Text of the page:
WSW: The Money Behind Candidates And Ballot Proposals

Jul 28, 2016

Credit Ben Combee, Austin, Texas/Wikimedia Commons

Michigan Campaign Finance Network Director Craig Mauger says a limited number of competitive races for state House are attracting large sums of money. 


The campaign finance watchdog group recently examined the campaign finance reports for state House and Congress. Mauger says with the way districts are drawn, most of them are safe for one party of the other. He says that makes primaries more competitive, and attracts large donation.

Mauger joined WMUK’s Gordon Evans to discuss the state of campaign finance ahead of next week’s primary.

Congress

Mauger says both Republican incumbent Fred Upton and his Democratic challenger Paul Clements are both raising large amounts of money in Southwest Michigan’s 6th District. Mauger says it shows that Democrats are “casting a wide net” trying to win House seats. He says Upton has a track record as a strong fundraiser that is continuing in this cycle.

Republican Congressman Tim Walberg and challenger Democratic State Representative Gretchen Driskell have also raised large sums of money. Mauger says the fundraising on both sides indicates that will likely be the most-watched Congressional race in Michigan.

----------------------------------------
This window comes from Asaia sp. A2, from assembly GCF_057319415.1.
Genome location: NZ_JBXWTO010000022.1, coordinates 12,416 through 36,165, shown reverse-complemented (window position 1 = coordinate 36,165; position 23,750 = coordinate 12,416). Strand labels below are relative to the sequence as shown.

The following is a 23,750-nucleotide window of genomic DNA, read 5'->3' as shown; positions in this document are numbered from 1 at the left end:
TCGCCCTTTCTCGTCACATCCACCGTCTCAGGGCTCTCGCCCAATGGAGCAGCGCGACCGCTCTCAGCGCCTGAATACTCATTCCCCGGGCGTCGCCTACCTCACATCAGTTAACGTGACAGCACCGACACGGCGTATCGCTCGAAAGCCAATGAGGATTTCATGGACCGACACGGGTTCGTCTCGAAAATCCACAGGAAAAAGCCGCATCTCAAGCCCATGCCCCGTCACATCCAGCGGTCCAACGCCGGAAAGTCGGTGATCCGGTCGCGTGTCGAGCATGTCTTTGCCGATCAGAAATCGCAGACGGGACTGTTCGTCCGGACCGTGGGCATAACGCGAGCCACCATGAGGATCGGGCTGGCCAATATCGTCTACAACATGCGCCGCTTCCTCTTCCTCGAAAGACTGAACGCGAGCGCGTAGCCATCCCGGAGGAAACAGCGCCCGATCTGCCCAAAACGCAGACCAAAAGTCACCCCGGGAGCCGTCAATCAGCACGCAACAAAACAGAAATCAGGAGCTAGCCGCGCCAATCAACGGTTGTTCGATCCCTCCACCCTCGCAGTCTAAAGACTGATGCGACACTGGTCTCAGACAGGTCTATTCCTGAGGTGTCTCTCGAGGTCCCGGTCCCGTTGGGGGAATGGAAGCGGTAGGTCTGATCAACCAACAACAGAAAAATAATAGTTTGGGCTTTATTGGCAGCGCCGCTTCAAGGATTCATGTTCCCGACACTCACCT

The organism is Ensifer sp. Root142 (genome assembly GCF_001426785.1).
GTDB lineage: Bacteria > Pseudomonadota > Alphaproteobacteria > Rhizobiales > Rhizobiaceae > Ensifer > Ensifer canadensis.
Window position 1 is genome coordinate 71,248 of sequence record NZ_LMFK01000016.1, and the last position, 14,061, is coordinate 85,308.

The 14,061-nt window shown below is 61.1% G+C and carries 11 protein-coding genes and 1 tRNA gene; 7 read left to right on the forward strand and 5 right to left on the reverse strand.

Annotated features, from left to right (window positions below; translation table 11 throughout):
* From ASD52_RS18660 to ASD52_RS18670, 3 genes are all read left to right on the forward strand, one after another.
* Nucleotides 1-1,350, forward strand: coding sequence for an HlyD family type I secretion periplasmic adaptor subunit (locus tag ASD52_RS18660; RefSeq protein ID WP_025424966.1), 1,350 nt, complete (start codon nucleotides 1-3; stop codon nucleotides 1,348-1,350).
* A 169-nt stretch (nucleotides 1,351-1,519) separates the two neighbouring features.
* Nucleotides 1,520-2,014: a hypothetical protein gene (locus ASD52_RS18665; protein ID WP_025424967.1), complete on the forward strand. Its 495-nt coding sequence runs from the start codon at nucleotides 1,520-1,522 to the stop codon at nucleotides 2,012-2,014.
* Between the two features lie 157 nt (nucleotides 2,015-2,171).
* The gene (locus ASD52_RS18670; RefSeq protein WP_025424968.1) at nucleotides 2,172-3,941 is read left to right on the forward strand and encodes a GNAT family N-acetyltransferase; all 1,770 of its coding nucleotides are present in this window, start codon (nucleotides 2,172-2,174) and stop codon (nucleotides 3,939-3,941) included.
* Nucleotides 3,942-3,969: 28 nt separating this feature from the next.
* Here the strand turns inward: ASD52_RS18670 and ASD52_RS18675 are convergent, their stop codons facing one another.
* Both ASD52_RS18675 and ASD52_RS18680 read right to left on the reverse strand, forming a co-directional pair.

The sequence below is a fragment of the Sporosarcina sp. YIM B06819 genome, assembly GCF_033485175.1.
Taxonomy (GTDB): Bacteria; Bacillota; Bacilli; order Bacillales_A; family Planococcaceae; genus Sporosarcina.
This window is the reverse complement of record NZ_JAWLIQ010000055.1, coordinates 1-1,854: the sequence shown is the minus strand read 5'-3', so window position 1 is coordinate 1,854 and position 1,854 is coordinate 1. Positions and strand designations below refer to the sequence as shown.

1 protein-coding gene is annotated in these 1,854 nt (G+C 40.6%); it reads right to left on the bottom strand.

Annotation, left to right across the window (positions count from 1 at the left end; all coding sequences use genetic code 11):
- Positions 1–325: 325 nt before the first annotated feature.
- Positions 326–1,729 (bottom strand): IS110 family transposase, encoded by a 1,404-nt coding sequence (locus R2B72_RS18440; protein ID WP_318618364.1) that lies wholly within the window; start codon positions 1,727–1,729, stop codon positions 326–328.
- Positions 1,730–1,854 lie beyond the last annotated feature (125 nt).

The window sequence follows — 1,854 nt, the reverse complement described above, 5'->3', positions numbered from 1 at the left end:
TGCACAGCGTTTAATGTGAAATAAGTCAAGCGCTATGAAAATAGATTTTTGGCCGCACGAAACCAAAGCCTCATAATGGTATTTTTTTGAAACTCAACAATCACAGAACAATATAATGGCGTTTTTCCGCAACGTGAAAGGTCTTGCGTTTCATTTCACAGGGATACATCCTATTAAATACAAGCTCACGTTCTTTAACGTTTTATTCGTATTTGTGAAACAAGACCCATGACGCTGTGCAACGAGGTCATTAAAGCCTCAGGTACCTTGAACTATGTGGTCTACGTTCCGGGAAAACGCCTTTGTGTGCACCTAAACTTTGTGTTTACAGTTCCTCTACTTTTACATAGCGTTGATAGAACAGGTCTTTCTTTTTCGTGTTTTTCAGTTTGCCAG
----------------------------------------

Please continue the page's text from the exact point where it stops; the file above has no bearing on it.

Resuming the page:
Ballot Issues

Several groups tried to put questions on the statewide ballot this year, but have fallen short of the signatures required. Mauger says it’s still costly to put a proposal on the ballot. He says even groups that spent a lot of money this election cycle fell short.

A group that wanted to repeal Michigan’s “prevailing wage” law raised $2.6-million, Mauger says they spent at least $1.65-million, but ran into problems with the company hired to collect signatures. That is now headed to court.

A campaign to legalize marijuana had raised almost $1-million at the time of the last report in June. Mauger says the campaign to legalize pot for recreational purposes also had grassroots support and people willing to volunteer their time, but still did not make the ballot.

Asked if that is a sign that money doesn’t always mean success in politics, Mauger says it’s important to note that ballot campaigns are different from legislative candidates. He says the public often doesn’t know who is donating, and how much to candidates for Congress, and state Legislature.